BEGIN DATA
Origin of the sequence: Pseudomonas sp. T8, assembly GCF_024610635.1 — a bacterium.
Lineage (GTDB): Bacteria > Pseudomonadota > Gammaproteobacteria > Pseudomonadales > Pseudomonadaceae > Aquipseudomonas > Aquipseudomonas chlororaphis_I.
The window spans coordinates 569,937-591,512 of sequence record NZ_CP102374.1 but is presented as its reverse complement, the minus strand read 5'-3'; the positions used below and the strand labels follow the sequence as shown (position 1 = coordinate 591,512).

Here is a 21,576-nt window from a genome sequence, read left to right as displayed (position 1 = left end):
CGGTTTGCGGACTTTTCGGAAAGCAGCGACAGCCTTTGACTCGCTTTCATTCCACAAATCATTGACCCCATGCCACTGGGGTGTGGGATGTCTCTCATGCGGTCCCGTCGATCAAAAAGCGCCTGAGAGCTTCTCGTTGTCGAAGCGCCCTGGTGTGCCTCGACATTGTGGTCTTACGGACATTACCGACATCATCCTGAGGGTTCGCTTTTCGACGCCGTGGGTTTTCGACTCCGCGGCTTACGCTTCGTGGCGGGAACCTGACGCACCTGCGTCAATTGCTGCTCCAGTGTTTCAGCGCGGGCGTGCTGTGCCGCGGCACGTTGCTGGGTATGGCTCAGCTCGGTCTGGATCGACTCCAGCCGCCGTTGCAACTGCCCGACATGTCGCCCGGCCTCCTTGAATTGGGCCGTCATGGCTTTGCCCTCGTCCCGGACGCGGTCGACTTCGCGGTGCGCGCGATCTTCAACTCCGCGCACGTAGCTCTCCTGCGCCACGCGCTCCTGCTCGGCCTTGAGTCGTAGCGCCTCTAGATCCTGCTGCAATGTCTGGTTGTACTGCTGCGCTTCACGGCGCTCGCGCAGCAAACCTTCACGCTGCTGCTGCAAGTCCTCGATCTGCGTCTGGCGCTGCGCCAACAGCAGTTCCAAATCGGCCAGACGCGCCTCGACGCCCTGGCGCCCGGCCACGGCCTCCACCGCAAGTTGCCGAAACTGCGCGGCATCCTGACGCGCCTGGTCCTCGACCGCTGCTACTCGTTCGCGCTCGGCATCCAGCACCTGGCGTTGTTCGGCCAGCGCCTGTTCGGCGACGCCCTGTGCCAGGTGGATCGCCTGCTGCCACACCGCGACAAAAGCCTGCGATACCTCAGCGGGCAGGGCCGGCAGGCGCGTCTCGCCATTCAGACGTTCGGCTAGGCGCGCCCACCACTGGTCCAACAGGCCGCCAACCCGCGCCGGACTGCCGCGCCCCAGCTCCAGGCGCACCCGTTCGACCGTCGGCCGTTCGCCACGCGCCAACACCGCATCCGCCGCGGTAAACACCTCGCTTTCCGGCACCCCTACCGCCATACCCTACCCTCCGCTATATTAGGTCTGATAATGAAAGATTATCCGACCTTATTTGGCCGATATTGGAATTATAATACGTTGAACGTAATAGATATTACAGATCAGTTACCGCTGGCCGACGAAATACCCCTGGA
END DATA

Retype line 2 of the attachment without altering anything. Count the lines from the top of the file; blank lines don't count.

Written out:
Lineage (GTDB): Bacteria > Pseudomonadota > Gammaproteobacteria > Pseudomonadales > Pseudomonadaceae > Aquipseudomonas > Aquipseudomonas chlororaphis_I.